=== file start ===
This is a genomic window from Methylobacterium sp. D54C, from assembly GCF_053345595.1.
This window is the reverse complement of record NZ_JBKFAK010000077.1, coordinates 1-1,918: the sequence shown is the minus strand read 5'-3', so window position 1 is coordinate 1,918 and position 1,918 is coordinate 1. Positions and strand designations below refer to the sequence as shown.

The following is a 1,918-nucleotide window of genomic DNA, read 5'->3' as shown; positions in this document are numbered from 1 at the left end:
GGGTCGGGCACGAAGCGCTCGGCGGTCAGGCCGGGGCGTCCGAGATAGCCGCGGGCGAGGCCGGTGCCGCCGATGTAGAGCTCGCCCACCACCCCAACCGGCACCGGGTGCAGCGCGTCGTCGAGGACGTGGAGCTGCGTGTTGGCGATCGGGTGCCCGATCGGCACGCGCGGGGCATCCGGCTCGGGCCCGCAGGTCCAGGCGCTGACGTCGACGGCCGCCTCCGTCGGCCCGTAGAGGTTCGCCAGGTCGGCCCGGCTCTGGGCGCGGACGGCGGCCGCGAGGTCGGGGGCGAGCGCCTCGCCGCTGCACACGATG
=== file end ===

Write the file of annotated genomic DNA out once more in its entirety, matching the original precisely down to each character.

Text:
This is a genomic window from Methylobacterium sp. D54C, from assembly GCF_053345595.1.
This window is the reverse complement of record NZ_JBKFAK010000077.1, coordinates 1-1,918: the sequence shown is the minus strand read 5'-3', so window position 1 is coordinate 1,918 and position 1,918 is coordinate 1. Positions and strand designations below refer to the sequence as shown.

The following is a 1,918-nucleotide window of genomic DNA, read 5'->3' as shown; positions in this document are numbered from 1 at the left end:
GGGTCGGGCACGAAGCGCTCGGCGGTCAGGCCGGGGCGTCCGAGATAGCCGCGGGCGAGGCCGGTGCCGCCGATGTAGAGCTCGCCCACCACCCCAACCGGCACCGGGTGCAGCGCGTCGTCGAGGACGTGGAGCTGCGTGTTGGCGATCGGGTGCCCGATCGGCACGCGCGGGGCATCCGGCTCGGGCCCGCAGGTCCAGGCGCTGACGTCGACGGCCGCCTCCGTCGGCCCGTAGAGGTTCGCCAGGTCGGCCCGGCTCTGGGCGCGGACGGCGGCCGCGAGGTCGGGGGCGAGCGCCTCGCCGCTGCACACGATG